I’m asking you to read this book and keep it somewhere within arms length for the next decade or so. She sets the record straight, rolls up her sleeves, and pulls up research from Richard Rothstein, Paul Krugman, and Linda Darling-Hammond to boot. Asking for rich, full curriculum, a path to eliminating child poverty, and decreasing the impact of standardized testing aren’t radical concepts in the vein of the socialist redistribution of wealth, universal health care, and the dissolving of the military industrial complex (I advocate for the latter trio, if you must know).

But if you hear her detractors tell it, she’s asking for too much too quickly while they have no problem throwing in a catalog of initiatives at a school district in a summer’s time, before we get acclimated to our students, our communities, our ever-changing world. In fact, that did happen. In that state of mind, I’d probably ask people to take their time doing education right, not with ephemeral patch-ups and sloppy stitches.

Diane Ravitch apparently sees this the way many classroom educators do, and based on some of the conversations I’ve had with others, we’re all getting a little tired of this … crap we call education reform.


p.s. – I didn’t read the other reviewers because a) there’s a lot of ‘em, b) they’re probably good, and c) they didn’t swear. At least I hope not. Cuz mine did.

p.p.s. – I know she doesn’t curse publicly. So? Buy the book.


Creating the Opportunity to Learn: Moving from Research to Practice to Close the Achievement Gap by A. Wade Boykin and Pedro Noguera

A. Wade Boykin and Pedro Noguera are amongst the most respected education professors in the nation, but with their book Creating the Opportunity to Learn: Moving from Research to Practice to Close the Achievement Gap, they seek to turn the extensive research review they’ve done in their careers and turn it into practical solutions for educators. Unlike other research-dense books, they understand the pressing need for people to make sense of what’s happening in controlled environments expressed in papers and the day-to-day experiences that K-12 teachers see happening in front of them. They begin with a framework for understanding the basis for why they write such a book, confronting the intersecting education and race theories present in the zeitgeist of current pedagogy. From there, they take on a variety of topics such as differences in how children of different backgrounds learn best, and the relationship between teacher perceptions of students and the effects they have on students.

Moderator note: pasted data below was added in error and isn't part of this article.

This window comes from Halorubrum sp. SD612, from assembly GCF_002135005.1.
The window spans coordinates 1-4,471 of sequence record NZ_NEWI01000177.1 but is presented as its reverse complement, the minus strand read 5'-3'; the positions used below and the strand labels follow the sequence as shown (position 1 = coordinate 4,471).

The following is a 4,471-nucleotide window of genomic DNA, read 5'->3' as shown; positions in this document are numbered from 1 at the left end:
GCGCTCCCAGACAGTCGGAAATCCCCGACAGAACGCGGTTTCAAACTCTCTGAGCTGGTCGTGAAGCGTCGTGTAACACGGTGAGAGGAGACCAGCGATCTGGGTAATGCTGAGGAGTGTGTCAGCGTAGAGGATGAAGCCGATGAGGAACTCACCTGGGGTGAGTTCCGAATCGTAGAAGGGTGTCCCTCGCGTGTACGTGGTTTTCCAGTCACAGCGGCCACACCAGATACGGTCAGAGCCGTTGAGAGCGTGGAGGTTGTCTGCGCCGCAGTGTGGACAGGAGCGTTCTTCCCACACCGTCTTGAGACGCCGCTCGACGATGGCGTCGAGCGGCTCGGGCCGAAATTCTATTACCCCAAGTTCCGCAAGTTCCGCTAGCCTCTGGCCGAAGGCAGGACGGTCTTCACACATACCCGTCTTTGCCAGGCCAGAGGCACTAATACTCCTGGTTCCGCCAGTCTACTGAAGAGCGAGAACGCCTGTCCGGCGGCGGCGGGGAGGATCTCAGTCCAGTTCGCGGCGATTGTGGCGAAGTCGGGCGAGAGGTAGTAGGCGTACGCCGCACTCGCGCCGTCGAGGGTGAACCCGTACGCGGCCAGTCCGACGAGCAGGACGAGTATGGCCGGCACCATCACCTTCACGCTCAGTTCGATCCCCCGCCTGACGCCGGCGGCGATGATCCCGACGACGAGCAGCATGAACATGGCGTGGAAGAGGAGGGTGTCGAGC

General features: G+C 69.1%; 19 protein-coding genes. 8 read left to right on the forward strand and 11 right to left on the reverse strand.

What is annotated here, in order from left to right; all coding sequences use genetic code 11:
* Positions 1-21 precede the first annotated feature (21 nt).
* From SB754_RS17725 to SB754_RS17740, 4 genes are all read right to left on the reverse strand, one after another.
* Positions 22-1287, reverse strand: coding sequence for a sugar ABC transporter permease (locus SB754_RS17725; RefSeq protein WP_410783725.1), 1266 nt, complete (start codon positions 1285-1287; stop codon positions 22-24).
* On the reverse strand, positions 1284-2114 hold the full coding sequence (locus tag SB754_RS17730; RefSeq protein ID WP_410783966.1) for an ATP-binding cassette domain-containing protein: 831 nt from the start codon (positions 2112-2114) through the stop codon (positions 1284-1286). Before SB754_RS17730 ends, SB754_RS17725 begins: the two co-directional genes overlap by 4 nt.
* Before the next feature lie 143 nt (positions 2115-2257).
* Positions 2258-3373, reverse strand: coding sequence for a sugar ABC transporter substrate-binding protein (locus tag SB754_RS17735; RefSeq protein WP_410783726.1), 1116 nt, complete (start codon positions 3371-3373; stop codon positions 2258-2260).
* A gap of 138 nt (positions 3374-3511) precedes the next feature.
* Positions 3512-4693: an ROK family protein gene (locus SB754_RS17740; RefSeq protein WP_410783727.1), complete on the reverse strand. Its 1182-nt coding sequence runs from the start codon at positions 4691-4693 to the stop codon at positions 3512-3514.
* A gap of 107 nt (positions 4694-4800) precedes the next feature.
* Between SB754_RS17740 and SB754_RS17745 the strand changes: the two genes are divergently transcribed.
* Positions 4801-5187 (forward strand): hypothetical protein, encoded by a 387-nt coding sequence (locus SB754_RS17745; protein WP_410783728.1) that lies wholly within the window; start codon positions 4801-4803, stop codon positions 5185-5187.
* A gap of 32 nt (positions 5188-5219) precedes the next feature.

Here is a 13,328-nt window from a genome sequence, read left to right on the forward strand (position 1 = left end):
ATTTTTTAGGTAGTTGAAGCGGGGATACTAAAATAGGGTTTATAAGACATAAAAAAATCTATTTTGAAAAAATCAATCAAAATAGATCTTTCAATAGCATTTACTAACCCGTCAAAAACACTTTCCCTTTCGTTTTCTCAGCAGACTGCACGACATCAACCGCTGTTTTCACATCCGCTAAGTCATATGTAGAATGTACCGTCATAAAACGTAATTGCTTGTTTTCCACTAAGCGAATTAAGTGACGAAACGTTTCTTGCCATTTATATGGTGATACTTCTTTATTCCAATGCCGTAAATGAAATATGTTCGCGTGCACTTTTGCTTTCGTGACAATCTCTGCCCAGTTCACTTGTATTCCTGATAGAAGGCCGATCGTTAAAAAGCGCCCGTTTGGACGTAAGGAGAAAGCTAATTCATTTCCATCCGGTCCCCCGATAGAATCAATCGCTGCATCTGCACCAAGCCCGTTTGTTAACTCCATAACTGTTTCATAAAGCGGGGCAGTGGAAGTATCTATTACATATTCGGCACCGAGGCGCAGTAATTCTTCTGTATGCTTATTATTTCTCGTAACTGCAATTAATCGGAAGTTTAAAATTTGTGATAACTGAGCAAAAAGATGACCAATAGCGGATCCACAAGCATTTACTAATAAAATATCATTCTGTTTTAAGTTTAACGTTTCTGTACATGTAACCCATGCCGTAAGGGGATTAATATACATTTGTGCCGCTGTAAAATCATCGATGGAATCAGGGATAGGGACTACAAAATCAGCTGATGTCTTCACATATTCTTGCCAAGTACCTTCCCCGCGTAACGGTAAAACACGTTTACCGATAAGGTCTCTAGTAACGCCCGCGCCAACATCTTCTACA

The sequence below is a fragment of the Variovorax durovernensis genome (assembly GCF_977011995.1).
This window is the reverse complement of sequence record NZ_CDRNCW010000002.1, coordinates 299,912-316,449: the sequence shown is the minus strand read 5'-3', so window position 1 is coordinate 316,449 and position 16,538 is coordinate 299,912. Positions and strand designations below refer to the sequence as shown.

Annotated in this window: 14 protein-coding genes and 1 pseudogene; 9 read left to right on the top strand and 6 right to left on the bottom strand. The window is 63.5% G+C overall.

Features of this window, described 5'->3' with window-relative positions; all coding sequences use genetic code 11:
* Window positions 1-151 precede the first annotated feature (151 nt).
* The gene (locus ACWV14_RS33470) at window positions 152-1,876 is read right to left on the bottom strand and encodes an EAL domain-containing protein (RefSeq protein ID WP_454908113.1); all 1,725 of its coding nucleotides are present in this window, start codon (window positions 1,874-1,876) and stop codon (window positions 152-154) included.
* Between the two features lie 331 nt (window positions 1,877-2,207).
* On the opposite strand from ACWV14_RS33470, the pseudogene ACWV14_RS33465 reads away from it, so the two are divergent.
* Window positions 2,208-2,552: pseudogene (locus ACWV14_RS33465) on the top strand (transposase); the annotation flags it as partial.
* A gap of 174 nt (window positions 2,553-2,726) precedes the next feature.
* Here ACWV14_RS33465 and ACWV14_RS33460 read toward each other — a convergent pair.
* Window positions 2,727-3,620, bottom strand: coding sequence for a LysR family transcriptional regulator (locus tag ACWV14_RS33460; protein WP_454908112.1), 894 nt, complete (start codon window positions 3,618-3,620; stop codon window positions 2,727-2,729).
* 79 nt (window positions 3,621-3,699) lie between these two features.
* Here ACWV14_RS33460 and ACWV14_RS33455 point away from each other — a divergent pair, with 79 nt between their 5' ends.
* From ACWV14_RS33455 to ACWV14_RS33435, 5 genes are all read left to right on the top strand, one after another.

To a teacher, some of these strategies seem obvious, but they don’t settle for the seemingly understood or ostensible. They dig deeper into the psychology of these strategies and why they’re so important. Unlike some research reviewers who settle for just aggregating their colleagues’ work, Boykin and Noguera hope to make a meaningful discourse in which all can participate. Unlike some researchers who only speak in professorial language when bringing up suggestions about their work, this duo prefers to clearly define and explicate these rather complex ideas in a clear and concise manner. The one piece that some educators might have asked for from Boykin and Noguera is the how, meaning how the ideas they proffer look like for the average teacher on a day-to-day basis. While there are some specific examples of these models in the book, the day-to-day narratives of how these practices look like daily would be useful if not necessary.

But that isn’t the express purpose of this book. As education researchers well versed in speaking to communities, Boykin and Noguera’s Creating The Opportunity To Learn … makes for a pleasant and informative read that accurately builds the bridge between the research to educators. They rightly left the how up to educators willing to take up the challenge.

Mr. Vilson, who helps build bridges …